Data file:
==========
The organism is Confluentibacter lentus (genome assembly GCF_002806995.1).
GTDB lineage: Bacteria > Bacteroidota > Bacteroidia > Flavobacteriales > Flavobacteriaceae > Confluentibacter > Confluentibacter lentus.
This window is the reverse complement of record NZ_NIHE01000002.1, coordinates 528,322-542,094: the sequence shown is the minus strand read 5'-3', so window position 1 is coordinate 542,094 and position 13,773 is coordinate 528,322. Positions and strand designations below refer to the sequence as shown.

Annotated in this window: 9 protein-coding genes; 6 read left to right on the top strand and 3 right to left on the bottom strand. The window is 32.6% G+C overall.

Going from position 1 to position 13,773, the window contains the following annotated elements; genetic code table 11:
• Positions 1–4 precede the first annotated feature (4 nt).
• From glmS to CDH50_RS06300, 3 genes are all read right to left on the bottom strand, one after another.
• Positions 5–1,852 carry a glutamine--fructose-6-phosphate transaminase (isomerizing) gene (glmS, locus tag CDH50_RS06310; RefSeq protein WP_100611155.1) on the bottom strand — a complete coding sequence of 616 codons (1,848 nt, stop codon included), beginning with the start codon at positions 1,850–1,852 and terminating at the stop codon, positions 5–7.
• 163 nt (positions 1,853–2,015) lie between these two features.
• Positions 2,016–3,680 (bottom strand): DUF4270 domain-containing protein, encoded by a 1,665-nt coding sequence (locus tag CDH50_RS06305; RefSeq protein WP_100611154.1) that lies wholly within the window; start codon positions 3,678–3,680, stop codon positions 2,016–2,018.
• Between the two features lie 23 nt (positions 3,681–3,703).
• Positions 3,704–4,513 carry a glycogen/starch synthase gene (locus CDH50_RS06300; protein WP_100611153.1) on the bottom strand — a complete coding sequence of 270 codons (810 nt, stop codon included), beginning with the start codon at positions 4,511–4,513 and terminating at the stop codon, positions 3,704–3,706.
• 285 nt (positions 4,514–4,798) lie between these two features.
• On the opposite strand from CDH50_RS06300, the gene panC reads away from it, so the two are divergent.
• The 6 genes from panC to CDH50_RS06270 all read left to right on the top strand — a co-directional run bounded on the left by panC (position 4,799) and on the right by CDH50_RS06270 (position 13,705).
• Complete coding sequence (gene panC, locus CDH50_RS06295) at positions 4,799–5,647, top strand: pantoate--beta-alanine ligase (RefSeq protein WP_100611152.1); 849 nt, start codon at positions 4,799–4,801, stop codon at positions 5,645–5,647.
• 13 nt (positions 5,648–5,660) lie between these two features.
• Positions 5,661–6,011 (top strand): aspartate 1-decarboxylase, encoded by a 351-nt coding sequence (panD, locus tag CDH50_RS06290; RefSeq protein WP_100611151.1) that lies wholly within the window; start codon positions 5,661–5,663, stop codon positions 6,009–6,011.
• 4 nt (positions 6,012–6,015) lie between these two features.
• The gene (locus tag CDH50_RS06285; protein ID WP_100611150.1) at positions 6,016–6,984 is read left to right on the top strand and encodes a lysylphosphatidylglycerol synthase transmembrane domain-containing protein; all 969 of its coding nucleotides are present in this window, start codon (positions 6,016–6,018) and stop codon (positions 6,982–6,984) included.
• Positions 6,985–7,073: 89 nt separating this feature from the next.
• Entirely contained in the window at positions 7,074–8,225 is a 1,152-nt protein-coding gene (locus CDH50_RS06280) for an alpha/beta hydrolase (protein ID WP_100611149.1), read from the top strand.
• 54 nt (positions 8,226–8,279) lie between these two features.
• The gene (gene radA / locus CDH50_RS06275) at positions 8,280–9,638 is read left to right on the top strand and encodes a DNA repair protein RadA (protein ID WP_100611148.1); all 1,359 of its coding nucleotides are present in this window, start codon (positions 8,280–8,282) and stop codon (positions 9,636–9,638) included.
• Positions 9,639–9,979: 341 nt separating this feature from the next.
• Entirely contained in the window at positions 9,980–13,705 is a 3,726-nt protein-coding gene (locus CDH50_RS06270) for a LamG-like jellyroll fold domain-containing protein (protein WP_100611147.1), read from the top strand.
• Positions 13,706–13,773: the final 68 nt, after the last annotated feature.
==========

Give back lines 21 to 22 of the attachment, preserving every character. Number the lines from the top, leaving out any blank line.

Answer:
• Positions 6,985–7,073: 89 nt separating this feature from the next.
• Entirely contained in the window at positions 7,074–8,225 is a 1,152-nt protein-coding gene (locus CDH50_RS06280) for an alpha/beta hydrolase (protein ID WP_100611149.1), read from the top strand.